Simple Step-by-Step Guide For Editorial Posing

The step-by-step guide for editorial posing is relatively simple, but it is also in-depth.

  1. Pre-light/expose for your scene (bright and airy vs. dramatic, etc.)
  2. Start w/ posing objects (select/add objects like chairs)
    1. If chairs are not ideal, don’t worry. Chances are the subjects in the frame will conceal most of the chairs when the group is posed)
  3. Place primary subjects (couple)
  4. Rough position group on each side
    1. Getting people into an approximate position while working out the pose helps keep things in motion and working towards the final pose
  5. Build poses (each pose varies)
  6. Watch overlap/touchpoints
  7. Test balance
    1. You may not have an even number of people on each side of the couple, but the group can be balanced with careful spacing and positioning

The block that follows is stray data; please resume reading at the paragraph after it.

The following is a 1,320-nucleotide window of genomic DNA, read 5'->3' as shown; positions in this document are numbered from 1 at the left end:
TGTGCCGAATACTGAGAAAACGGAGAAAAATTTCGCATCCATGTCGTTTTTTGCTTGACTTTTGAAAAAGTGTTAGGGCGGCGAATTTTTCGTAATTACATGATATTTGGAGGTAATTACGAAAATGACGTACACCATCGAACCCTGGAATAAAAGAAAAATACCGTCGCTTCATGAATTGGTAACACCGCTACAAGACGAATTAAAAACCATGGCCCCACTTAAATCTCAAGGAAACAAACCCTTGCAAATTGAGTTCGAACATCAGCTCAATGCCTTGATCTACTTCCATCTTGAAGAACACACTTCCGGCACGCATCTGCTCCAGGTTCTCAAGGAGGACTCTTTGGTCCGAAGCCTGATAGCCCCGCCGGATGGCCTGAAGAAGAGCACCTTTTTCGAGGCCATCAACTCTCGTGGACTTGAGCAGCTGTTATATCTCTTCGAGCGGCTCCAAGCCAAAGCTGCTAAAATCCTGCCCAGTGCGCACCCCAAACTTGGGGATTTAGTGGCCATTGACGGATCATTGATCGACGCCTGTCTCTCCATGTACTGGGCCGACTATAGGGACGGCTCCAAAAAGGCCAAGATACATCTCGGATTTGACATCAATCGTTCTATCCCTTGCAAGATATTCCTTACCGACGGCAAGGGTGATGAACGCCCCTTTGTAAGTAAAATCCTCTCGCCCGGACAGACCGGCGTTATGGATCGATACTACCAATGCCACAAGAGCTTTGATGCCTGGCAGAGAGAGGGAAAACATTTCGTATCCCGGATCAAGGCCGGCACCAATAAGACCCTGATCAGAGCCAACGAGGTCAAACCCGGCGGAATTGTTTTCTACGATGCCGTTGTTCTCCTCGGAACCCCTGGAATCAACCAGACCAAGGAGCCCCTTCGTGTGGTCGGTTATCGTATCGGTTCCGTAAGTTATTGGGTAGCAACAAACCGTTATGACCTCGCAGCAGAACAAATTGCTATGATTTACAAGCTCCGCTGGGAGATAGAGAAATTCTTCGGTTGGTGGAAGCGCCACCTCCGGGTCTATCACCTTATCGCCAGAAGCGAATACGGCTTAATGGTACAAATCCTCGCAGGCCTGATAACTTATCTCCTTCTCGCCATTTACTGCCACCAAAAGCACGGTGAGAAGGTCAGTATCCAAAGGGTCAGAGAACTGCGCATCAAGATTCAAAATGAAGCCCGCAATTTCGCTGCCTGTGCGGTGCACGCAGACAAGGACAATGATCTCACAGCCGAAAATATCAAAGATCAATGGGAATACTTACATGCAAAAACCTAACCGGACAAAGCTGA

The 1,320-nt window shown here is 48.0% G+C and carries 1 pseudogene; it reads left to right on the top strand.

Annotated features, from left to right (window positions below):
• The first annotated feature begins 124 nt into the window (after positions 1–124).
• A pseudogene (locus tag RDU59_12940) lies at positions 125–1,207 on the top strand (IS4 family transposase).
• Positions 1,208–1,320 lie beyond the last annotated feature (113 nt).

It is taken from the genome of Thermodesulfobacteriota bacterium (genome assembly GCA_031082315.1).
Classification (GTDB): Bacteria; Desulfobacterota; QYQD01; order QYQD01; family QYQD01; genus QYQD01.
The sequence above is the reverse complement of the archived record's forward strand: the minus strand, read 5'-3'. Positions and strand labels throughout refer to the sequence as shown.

2. Don’t confuse balance with symmetry
  8. Adjust positions/re-balance
    1. Ensure that subjects in the frame are not mirroring one another with the exact same hand positions, poses, etc. Instead, direct the subjects into a variety of poses
    2. When lighting the group, try to light top-down from higher up to avoid casting shadows from one subject to the next
  9. Direct for look, shoot
  10. Change look/repeat
    1. Get multiple expressions in one scene to deliver a wider variety of images at the end of the day

When it comes to the editorial images that you will want to capture, there are four primary shots that you will create in the editorial style:

1. Wedding party

2. Bride’s immediate family

3. Groom’s immediate family

4. Both immediate sides

Fitting editorial shots in the timeline should only add a maximum of 30-40 minutes, though this can be reduced drastically depending on the group and situation.